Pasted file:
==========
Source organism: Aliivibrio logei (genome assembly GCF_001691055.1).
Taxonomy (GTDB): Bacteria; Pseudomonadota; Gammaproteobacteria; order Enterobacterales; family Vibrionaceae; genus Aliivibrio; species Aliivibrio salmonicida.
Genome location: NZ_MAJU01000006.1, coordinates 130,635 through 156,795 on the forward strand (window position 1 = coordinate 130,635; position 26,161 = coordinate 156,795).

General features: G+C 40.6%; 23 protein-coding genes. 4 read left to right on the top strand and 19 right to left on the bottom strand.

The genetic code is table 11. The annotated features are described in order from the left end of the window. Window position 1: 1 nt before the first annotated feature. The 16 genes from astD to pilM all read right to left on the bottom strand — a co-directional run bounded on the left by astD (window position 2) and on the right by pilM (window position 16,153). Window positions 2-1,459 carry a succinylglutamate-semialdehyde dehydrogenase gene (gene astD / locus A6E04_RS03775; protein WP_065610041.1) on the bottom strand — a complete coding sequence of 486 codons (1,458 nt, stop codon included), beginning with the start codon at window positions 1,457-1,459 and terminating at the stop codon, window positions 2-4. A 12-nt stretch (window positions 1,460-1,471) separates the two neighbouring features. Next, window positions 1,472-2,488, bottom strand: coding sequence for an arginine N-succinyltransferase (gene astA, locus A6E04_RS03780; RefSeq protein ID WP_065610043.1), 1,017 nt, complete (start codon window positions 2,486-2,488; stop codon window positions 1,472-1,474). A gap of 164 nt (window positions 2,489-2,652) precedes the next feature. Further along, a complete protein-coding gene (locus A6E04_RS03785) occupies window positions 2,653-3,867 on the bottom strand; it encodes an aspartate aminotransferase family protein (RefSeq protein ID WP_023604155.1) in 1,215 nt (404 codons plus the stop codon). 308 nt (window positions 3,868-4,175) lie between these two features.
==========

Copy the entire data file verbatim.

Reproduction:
Source organism: Aliivibrio logei (genome assembly GCF_001691055.1).
Taxonomy (GTDB): Bacteria; Pseudomonadota; Gammaproteobacteria; order Enterobacterales; family Vibrionaceae; genus Aliivibrio; species Aliivibrio salmonicida.
Genome location: NZ_MAJU01000006.1, coordinates 130,635 through 156,795 on the forward strand (window position 1 = coordinate 130,635; position 26,161 = coordinate 156,795).

General features: G+C 40.6%; 23 protein-coding genes. 4 read left to right on the top strand and 19 right to left on the bottom strand.

The genetic code is table 11. The annotated features are described in order from the left end of the window. Window position 1: 1 nt before the first annotated feature. The 16 genes from astD to pilM all read right to left on the bottom strand — a co-directional run bounded on the left by astD (window position 2) and on the right by pilM (window position 16,153). Window positions 2-1,459 carry a succinylglutamate-semialdehyde dehydrogenase gene (gene astD / locus A6E04_RS03775; protein WP_065610041.1) on the bottom strand — a complete coding sequence of 486 codons (1,458 nt, stop codon included), beginning with the start codon at window positions 1,457-1,459 and terminating at the stop codon, window positions 2-4. A 12-nt stretch (window positions 1,460-1,471) separates the two neighbouring features. Next, window positions 1,472-2,488, bottom strand: coding sequence for an arginine N-succinyltransferase (gene astA, locus A6E04_RS03780; RefSeq protein ID WP_065610043.1), 1,017 nt, complete (start codon window positions 2,486-2,488; stop codon window positions 1,472-1,474). A gap of 164 nt (window positions 2,489-2,652) precedes the next feature. Further along, a complete protein-coding gene (locus A6E04_RS03785) occupies window positions 2,653-3,867 on the bottom strand; it encodes an aspartate aminotransferase family protein (RefSeq protein ID WP_023604155.1) in 1,215 nt (404 codons plus the stop codon). 308 nt (window positions 3,868-4,175) lie between these two features.